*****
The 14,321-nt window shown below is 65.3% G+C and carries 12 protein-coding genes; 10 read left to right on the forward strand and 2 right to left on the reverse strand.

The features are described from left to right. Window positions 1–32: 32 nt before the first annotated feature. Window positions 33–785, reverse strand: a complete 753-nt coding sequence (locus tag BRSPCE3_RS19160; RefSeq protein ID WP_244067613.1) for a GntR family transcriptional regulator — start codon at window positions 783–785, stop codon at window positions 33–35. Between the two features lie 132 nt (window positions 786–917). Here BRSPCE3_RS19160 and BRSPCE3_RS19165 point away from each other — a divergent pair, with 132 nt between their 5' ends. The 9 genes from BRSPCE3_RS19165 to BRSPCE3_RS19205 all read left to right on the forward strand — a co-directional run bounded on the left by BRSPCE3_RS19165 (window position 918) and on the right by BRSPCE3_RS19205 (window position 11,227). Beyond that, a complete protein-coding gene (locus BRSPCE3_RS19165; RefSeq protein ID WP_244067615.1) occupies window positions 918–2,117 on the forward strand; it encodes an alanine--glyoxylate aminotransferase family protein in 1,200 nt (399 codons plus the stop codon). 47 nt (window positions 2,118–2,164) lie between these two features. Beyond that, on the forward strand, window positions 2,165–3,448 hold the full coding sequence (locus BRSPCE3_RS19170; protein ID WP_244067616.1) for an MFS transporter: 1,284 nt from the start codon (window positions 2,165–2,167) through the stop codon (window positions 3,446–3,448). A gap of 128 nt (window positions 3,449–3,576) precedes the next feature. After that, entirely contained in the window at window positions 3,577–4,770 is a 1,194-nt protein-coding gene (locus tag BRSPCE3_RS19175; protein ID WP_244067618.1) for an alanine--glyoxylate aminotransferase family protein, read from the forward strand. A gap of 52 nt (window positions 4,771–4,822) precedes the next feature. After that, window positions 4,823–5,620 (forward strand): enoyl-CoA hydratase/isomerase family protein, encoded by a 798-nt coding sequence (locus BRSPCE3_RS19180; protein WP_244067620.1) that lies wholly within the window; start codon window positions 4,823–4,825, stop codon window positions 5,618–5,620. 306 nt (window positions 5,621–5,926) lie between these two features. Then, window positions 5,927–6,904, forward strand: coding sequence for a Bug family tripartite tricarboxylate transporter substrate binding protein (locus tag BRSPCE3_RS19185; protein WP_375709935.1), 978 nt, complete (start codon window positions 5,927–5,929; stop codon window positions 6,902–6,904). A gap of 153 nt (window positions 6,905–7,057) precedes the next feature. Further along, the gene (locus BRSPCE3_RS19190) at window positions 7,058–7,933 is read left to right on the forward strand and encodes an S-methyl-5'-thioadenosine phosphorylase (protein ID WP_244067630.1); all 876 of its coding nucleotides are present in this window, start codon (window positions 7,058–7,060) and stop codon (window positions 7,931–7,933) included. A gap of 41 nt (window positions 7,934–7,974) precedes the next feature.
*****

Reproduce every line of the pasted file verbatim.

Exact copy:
The 14,321-nt window shown below is 65.3% G+C and carries 12 protein-coding genes; 10 read left to right on the forward strand and 2 right to left on the reverse strand.

The features are described from left to right. Window positions 1–32: 32 nt before the first annotated feature. Window positions 33–785, reverse strand: a complete 753-nt coding sequence (locus tag BRSPCE3_RS19160; RefSeq protein ID WP_244067613.1) for a GntR family transcriptional regulator — start codon at window positions 783–785, stop codon at window positions 33–35. Between the two features lie 132 nt (window positions 786–917). Here BRSPCE3_RS19160 and BRSPCE3_RS19165 point away from each other — a divergent pair, with 132 nt between their 5' ends. The 9 genes from BRSPCE3_RS19165 to BRSPCE3_RS19205 all read left to right on the forward strand — a co-directional run bounded on the left by BRSPCE3_RS19165 (window position 918) and on the right by BRSPCE3_RS19205 (window position 11,227). Beyond that, a complete protein-coding gene (locus BRSPCE3_RS19165; RefSeq protein ID WP_244067615.1) occupies window positions 918–2,117 on the forward strand; it encodes an alanine--glyoxylate aminotransferase family protein in 1,200 nt (399 codons plus the stop codon). 47 nt (window positions 2,118–2,164) lie between these two features. Beyond that, on the forward strand, window positions 2,165–3,448 hold the full coding sequence (locus BRSPCE3_RS19170; protein ID WP_244067616.1) for an MFS transporter: 1,284 nt from the start codon (window positions 2,165–2,167) through the stop codon (window positions 3,446–3,448). A gap of 128 nt (window positions 3,449–3,576) precedes the next feature. After that, entirely contained in the window at window positions 3,577–4,770 is a 1,194-nt protein-coding gene (locus tag BRSPCE3_RS19175; protein ID WP_244067618.1) for an alanine--glyoxylate aminotransferase family protein, read from the forward strand. A gap of 52 nt (window positions 4,771–4,822) precedes the next feature. After that, window positions 4,823–5,620 (forward strand): enoyl-CoA hydratase/isomerase family protein, encoded by a 798-nt coding sequence (locus BRSPCE3_RS19180; protein WP_244067620.1) that lies wholly within the window; start codon window positions 4,823–4,825, stop codon window positions 5,618–5,620. 306 nt (window positions 5,621–5,926) lie between these two features. Then, window positions 5,927–6,904, forward strand: coding sequence for a Bug family tripartite tricarboxylate transporter substrate binding protein (locus tag BRSPCE3_RS19185; protein WP_375709935.1), 978 nt, complete (start codon window positions 5,927–5,929; stop codon window positions 6,902–6,904). A gap of 153 nt (window positions 6,905–7,057) precedes the next feature. Further along, the gene (locus BRSPCE3_RS19190) at window positions 7,058–7,933 is read left to right on the forward strand and encodes an S-methyl-5'-thioadenosine phosphorylase (protein ID WP_244067630.1); all 876 of its coding nucleotides are present in this window, start codon (window positions 7,058–7,060) and stop codon (window positions 7,931–7,933) included. A gap of 41 nt (window positions 7,934–7,974) precedes the next feature.